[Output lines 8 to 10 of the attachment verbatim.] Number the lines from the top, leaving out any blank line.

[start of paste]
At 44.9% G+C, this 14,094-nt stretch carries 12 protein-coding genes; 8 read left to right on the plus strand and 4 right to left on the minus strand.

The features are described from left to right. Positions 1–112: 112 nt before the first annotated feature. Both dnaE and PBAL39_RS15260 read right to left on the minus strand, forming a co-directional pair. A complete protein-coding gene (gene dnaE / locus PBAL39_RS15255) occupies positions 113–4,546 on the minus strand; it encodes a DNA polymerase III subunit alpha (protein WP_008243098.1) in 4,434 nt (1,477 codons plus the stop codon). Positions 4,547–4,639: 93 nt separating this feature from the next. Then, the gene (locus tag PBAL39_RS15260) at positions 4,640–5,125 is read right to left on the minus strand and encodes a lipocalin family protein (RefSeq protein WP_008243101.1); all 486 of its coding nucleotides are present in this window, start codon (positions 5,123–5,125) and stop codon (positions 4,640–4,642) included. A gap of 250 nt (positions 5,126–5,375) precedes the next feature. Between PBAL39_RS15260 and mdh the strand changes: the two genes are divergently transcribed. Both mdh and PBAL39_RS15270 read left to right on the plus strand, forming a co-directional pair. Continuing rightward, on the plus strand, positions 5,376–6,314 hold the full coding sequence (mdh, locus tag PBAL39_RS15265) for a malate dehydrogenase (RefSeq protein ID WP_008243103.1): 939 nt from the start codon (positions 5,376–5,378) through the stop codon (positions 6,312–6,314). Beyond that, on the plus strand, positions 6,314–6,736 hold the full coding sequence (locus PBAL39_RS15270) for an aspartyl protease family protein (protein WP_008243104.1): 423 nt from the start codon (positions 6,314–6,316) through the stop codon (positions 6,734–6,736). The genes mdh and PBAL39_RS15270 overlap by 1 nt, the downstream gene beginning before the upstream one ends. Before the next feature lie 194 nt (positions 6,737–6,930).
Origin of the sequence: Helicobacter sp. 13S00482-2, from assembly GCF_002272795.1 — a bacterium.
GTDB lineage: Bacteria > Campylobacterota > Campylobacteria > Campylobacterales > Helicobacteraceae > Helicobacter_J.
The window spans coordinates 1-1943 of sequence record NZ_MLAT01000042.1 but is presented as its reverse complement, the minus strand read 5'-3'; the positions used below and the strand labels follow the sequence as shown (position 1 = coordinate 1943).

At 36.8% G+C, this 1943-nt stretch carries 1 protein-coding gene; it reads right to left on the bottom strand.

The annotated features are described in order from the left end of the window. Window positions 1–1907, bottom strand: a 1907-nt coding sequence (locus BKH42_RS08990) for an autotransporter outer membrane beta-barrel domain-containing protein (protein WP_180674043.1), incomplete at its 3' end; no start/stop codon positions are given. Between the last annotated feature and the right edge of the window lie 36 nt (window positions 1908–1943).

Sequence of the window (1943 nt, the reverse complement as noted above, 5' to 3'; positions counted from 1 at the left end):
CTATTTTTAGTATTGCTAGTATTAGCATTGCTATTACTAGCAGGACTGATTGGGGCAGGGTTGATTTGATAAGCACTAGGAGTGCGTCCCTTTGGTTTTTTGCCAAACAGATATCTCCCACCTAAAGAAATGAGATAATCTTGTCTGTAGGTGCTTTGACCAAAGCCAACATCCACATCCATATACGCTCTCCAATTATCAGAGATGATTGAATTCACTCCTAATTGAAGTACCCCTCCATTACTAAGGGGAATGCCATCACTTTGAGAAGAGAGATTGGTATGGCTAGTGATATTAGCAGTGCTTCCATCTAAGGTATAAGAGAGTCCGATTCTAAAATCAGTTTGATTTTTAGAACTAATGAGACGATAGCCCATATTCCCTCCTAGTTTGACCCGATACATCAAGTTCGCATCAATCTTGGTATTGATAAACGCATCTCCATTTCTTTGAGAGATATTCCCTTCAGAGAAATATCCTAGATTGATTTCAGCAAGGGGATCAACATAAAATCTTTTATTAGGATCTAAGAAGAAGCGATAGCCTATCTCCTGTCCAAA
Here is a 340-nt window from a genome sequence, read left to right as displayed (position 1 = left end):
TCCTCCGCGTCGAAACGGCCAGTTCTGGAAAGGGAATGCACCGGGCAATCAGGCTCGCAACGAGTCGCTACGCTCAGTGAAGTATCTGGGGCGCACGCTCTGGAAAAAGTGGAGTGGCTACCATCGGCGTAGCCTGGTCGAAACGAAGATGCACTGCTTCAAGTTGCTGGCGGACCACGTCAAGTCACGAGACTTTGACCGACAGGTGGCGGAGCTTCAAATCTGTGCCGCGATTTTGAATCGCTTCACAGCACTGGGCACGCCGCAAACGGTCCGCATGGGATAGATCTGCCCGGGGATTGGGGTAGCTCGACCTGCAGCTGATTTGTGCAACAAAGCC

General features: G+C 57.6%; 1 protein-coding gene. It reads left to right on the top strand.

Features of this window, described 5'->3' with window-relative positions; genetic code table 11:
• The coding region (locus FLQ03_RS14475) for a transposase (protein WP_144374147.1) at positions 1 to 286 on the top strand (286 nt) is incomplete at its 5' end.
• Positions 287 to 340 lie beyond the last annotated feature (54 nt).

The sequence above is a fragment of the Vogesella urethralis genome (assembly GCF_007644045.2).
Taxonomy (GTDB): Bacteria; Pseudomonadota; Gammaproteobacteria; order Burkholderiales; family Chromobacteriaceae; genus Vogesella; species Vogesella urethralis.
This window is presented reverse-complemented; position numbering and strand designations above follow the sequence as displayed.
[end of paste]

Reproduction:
Sequence of the window (1943 nt, the reverse complement as noted above, 5' to 3'; positions counted from 1 at the left end):
CTATTTTTAGTATTGCTAGTATTAGCATTGCTATTACTAGCAGGACTGATTGGGGCAGGGTTGATTTGATAAGCACTAGGAGTGCGTCCCTTTGGTTTTTTGCCAAACAGATATCTCCCACCTAAAGAAATGAGATAATCTTGTCTGTAGGTGCTTTGACCAAAGCCAACATCCACATCCATATACGCTCTCCAATTATCAGAGATGATTGAATTCACTCCTAATTGAAGTACCCCTCCATTACTAAGGGGAATGCCATCACTTTGAGAAGAGAGATTGGTATGGCTAGTGATATTAGCAGTGCTTCCATCTAAGGTATAAGAGAGTCCGATTCTAAAATCAGTTTGATTTTTAGAACTAATGAGACGATAGCCCATATTCCCTCCTAGTTTGACCCGATACATCAAGTTCGCATCAATCTTGGTATTGATAAACGCATCTCCATTTCTTTGAGAGATATTCCCTTCAGAGAAATATCCTAGATTGATTTCAGCAAGGGGATCAACATAAAATCTTTTATTAGGATCTAAGAAGAAGCGATAGCCTATCTCCTGTCCAAA
Here is a 340-nt window from a genome sequence, read left to right as displayed (position 1 = left end):